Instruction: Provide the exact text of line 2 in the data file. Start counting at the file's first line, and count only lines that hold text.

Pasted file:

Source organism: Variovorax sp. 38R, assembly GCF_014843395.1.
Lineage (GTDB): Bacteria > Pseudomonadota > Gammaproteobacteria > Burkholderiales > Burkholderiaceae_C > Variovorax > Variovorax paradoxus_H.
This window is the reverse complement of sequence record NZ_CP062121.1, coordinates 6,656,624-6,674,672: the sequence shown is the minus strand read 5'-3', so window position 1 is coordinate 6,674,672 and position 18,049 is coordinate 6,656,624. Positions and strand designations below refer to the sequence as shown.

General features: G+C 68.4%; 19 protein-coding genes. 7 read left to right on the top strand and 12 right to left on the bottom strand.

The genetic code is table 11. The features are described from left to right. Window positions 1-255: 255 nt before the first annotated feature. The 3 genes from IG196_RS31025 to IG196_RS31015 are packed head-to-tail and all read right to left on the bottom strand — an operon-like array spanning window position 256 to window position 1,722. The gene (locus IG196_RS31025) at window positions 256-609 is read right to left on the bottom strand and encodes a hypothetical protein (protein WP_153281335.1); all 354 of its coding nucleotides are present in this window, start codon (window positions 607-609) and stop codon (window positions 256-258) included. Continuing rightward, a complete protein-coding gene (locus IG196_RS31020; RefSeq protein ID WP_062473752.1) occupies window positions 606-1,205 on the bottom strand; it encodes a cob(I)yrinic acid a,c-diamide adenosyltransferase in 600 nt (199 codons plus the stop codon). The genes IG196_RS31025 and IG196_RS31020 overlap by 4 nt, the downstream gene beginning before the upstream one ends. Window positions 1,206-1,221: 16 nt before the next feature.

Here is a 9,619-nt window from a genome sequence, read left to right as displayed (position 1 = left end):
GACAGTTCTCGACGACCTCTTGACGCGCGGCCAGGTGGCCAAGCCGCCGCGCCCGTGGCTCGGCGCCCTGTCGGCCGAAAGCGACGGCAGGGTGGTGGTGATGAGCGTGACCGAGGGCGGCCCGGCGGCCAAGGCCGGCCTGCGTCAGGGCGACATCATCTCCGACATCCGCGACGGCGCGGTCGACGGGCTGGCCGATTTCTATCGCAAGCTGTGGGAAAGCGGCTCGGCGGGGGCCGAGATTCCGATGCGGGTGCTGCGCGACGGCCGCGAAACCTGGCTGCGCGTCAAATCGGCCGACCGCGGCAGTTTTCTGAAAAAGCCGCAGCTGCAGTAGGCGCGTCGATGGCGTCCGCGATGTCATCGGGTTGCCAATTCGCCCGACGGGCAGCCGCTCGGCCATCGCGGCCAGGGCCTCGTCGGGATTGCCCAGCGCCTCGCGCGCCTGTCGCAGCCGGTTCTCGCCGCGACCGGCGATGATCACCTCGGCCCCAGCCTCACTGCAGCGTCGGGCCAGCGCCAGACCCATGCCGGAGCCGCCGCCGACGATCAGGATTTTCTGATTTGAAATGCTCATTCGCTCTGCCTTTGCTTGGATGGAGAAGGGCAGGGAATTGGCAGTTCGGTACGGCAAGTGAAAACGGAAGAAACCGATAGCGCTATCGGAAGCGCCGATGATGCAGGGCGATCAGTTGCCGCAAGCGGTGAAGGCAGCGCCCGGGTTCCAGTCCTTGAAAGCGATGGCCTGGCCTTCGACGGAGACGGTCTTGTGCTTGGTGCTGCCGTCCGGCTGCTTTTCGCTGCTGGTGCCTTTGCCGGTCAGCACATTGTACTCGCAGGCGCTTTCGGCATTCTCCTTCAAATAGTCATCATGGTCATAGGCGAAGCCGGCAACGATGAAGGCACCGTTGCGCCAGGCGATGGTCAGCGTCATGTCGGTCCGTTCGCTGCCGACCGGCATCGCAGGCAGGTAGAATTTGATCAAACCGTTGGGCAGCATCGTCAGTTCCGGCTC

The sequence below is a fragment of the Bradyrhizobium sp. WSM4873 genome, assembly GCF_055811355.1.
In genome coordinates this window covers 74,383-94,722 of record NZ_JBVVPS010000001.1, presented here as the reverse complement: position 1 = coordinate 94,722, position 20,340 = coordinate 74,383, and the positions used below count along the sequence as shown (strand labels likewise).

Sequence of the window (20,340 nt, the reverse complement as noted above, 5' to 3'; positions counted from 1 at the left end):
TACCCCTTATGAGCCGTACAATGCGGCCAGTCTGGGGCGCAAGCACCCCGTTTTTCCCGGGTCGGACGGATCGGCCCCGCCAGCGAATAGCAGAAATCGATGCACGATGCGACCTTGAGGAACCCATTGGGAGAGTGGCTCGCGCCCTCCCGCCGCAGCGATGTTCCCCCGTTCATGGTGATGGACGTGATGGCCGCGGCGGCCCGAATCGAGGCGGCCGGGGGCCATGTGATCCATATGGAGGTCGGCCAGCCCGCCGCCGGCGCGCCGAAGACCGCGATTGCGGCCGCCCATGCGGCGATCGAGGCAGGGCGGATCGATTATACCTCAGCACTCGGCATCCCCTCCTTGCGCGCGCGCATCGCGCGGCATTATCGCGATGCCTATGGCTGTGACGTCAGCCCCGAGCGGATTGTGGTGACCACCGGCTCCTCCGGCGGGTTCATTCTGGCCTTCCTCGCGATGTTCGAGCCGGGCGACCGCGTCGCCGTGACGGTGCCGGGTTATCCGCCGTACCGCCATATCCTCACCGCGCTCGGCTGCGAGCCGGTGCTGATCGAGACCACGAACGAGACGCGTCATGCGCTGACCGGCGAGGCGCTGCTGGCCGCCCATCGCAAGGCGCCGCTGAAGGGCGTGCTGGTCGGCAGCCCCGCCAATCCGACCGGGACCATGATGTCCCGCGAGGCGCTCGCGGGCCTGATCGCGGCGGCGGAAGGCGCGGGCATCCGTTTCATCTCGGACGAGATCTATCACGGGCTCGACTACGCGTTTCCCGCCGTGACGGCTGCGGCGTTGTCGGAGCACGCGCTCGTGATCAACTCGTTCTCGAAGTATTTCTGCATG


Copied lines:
Lineage (GTDB): Bacteria > Pseudomonadota > Gammaproteobacteria > Burkholderiales > Burkholderiaceae_C > Variovorax > Variovorax paradoxus_H.